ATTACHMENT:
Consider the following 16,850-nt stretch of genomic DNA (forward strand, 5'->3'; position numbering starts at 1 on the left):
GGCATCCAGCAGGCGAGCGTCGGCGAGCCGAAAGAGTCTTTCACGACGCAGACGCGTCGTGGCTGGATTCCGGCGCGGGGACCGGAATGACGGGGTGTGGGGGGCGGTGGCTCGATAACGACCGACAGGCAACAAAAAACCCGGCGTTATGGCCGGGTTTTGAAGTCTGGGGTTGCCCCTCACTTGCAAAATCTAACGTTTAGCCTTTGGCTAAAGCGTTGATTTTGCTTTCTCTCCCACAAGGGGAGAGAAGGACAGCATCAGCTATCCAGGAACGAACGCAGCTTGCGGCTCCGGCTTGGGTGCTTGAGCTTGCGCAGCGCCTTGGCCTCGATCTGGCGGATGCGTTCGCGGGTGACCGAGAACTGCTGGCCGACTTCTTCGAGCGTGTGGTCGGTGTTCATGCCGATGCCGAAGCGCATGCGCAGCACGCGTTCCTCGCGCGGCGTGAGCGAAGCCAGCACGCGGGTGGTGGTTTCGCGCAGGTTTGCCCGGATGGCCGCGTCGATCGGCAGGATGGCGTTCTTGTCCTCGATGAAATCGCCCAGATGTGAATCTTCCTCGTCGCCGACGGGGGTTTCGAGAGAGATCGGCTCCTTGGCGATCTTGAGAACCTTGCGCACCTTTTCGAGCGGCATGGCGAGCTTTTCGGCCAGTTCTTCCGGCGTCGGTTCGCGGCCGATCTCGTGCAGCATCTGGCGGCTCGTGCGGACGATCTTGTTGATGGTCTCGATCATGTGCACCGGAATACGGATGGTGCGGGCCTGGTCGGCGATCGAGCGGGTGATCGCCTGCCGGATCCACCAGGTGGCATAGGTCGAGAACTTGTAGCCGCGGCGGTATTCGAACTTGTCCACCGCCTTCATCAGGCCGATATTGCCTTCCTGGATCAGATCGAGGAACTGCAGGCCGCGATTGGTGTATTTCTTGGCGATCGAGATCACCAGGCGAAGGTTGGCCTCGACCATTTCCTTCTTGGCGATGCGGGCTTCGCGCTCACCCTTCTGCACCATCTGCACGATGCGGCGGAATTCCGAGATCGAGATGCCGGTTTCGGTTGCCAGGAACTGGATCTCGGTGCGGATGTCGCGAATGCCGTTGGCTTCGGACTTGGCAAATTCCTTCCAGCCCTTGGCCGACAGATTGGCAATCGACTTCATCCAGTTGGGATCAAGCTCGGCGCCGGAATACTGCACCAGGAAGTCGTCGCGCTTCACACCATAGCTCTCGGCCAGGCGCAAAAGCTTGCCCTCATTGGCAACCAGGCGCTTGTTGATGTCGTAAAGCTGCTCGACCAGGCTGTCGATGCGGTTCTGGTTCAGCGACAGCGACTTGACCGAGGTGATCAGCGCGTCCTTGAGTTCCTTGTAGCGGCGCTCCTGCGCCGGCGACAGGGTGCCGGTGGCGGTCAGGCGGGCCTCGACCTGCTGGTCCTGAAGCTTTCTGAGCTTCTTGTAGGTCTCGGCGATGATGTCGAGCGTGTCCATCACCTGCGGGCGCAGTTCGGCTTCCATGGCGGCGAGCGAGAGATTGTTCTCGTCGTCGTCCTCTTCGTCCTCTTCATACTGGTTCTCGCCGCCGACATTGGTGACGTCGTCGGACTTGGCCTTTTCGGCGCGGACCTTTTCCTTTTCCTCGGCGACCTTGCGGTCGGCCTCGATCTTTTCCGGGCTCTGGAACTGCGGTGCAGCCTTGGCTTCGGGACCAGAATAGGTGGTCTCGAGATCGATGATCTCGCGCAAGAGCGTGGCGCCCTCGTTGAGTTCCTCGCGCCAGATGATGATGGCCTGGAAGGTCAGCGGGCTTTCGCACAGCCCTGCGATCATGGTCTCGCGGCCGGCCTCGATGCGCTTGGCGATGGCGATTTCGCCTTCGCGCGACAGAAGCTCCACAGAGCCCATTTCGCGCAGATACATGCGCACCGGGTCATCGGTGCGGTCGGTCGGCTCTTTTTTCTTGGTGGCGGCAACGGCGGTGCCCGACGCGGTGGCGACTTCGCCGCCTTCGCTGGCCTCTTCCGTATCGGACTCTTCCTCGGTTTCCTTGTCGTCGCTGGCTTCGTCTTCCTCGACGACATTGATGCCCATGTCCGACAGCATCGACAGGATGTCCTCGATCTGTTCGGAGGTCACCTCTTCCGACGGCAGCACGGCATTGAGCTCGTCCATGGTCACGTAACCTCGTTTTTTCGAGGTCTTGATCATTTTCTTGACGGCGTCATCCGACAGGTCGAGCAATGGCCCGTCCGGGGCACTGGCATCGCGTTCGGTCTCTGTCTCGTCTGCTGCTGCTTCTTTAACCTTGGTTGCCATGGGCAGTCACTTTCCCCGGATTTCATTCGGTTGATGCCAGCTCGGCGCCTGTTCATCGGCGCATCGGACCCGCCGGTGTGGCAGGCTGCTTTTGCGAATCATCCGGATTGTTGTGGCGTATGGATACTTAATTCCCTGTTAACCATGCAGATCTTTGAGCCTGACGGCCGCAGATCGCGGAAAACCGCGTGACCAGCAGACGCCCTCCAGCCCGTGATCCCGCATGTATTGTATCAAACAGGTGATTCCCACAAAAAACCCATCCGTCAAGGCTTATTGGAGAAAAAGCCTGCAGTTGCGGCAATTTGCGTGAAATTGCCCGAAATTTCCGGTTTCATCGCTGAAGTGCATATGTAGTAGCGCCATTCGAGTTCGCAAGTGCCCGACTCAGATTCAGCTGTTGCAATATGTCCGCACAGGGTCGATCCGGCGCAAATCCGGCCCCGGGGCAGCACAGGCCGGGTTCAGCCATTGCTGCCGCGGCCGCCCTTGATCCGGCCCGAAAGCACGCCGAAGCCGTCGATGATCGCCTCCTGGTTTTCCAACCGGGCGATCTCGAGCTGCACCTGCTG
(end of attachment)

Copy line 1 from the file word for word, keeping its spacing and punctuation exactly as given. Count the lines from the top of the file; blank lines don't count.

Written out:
Consider the following 16,850-nt stretch of genomic DNA (forward strand, 5'->3'; position numbering starts at 1 on the left):